Ronda, Spain is the largest and one of the most famous of the Pueblos Blancos (White Villages) in Spain’s Malaga Province and sits dramatically atop a mountain high above a deep gorge. At the bottom of this gorge is the Guadalevin river which separates the 15th century “new” town from the old town, which dates back to Moorish rule. If you were only going to visit one of the Pueblos Blancos, I highly recommend that you visit Ronda.
Ronda is one of the oldest towns in Spain. There are remains from prehistoric settlements in the nearby “Cueva de la Pileta” and the Celts first settled the mountain top in the 10th century BCE. The Romans occupied the area dating back to the 1st century, and the Moors captured it in 713 and lived there until it fell to King Ferdinand in 1485. It’s the birthplace of bullfighting and has one of Spain’s most beautiful bullrings, which was actually built by the same architect who built the Puente Nuevo.
The beautiful Puente Nuevo - "New Bridge” - connecting the newer 15th century part of town with the older Moorish quarter (La Ciudad) is definitely the highlight. The views of the countryside and gorge from this bridge are jaw-droppingly spectacular. Its construction took nearly 34 years and was completed in 1793. The bridge stands nearly 400 feet from the bottom of the gorge and it’s hard to imagine just how tall that really is until you see it.
By far, our favorite part is the Moorish quarter which is quite charming and is easily walkable. You’ll encounter lovely winding streets that are perfect for strolling and meandering. There are the Arab baths, older bridges, fortress walls, palaces, museums, churches, and of course, plenty of restaurants and bars. And if the strolling begins to wear on you, there are also a few plazas where you can take a break, sit, and just relax.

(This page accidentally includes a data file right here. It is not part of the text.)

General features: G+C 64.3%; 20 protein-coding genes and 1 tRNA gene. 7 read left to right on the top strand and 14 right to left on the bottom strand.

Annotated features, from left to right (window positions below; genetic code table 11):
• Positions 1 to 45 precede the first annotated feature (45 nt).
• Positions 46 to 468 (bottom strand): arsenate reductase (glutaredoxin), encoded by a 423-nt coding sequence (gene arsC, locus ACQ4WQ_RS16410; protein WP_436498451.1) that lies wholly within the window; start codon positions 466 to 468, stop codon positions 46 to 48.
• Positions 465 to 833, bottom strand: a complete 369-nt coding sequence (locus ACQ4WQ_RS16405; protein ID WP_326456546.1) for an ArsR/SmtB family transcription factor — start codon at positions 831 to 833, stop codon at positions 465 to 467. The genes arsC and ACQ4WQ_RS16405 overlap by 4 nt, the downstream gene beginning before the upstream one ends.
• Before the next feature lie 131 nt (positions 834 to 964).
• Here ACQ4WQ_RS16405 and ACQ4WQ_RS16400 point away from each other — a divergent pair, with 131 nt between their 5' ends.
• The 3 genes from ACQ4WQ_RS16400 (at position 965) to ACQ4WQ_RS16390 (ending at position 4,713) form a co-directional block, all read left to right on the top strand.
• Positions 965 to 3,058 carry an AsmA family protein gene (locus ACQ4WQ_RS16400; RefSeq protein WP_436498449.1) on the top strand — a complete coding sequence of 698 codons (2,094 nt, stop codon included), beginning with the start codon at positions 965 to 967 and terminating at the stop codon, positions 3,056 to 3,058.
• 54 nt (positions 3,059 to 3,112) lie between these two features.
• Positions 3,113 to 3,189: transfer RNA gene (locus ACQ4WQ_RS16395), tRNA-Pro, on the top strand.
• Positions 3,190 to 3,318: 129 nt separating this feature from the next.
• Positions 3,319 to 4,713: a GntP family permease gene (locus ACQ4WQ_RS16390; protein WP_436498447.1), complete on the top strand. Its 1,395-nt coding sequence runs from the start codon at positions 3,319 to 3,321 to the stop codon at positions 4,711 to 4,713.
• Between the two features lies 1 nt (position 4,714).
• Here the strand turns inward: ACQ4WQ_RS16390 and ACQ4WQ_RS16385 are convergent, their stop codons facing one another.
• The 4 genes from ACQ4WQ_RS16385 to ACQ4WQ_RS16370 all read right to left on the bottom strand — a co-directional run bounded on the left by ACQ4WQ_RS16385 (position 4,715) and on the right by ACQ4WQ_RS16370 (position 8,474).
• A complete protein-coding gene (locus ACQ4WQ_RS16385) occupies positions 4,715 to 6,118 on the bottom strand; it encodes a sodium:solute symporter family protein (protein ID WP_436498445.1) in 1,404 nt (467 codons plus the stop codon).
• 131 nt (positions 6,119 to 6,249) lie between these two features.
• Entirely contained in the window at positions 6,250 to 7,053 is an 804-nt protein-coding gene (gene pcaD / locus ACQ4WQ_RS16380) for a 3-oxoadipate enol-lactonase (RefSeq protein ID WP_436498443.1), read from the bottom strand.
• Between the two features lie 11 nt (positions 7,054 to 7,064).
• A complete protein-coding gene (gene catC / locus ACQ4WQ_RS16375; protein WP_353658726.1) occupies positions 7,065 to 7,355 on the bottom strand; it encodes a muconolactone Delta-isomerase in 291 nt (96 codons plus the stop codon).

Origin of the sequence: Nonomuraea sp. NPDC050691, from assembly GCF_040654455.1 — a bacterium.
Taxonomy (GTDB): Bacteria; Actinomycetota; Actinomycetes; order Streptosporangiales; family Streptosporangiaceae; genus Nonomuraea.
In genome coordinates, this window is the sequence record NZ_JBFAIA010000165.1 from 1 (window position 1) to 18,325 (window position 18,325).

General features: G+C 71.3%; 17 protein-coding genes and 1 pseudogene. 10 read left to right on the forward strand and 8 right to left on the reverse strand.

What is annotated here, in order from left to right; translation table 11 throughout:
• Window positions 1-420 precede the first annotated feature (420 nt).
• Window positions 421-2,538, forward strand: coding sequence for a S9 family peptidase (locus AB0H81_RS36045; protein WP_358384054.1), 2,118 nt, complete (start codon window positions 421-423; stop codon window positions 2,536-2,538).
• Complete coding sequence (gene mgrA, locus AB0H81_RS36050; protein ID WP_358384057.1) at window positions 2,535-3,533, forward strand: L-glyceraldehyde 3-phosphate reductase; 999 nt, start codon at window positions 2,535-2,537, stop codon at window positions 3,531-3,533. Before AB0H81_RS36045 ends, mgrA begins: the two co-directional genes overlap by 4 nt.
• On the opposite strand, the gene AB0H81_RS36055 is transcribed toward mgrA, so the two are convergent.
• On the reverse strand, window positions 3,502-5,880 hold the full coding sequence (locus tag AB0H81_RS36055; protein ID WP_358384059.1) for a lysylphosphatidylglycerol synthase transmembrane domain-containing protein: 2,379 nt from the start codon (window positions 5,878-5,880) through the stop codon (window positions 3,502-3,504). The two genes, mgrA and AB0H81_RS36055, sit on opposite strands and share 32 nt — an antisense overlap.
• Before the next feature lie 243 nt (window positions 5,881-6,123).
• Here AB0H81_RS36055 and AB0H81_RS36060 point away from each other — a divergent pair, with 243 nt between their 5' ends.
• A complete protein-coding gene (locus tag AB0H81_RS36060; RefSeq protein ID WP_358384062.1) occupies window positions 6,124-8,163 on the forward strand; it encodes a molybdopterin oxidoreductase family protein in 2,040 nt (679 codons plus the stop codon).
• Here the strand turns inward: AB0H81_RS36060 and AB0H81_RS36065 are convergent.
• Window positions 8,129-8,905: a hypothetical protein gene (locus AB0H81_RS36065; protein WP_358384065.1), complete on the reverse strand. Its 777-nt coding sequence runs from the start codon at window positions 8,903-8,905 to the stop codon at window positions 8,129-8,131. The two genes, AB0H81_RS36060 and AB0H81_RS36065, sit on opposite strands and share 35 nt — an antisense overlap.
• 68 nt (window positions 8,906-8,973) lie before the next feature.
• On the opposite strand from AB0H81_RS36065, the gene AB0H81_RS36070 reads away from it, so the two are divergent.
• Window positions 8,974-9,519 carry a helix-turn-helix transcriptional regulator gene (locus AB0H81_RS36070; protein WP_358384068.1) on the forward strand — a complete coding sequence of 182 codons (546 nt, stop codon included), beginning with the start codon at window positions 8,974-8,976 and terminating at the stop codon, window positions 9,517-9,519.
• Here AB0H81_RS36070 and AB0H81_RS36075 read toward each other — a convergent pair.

Because they are located outside the city walls, the Baños Arabes (Arab Baths) are easy to miss but well worth visiting. These baths are some of the best-preserved of their kind in all of Spain. They have beautiful star-shaped skylights in the ceilings and horseshoe arches supporting barrel-vaulted ceilings which are simply stunning. While the design of the baths was very similar to that of the Romans, the Moors used steam to sweat out pollutants from the body instead of soaking in the hot water like the romans did. These baths were located next to the mosque and were a place where both locals and visitors would stop to purify and cleanse their bodies before entering the Mosque, where they would then go to purify their souls.
Ronda really is spectacular. It’s rich history, beautiful and charming old town, and magnificent vistas make this town a true gem. If Ronda has an imperfection, it’s that you will most likely not be the only one visiting. During the warmer months it gets very busy, and I highly recommend visiting later in the year when the crowds are somewhat smaller.
Words are powerful. They can also be transformational. Words inspire, stir, challenge, move, touch, and intrigue us. And, yet to this traveler, I can’t find the words to aptly describe the beauty and our experience of Ronda. No doubt a better writer would have more success, but I’m quite comfortable at this point to turn the task over to my iPhone. As you can see, my shutter was quite active during our visit - although the first shot is a professional drone shot to give you a sense of Ronda’s setting. Each photo will enlarge, for better viewing, when you click on it.
So, thank you for checking out the photos. You will not be disappointed. They tell the story of Ronda’s magnificence in a way that I never could. There is so much to see in Ronda that I encourage you simply to walk around as much as you can and especially in the Moorish section of town.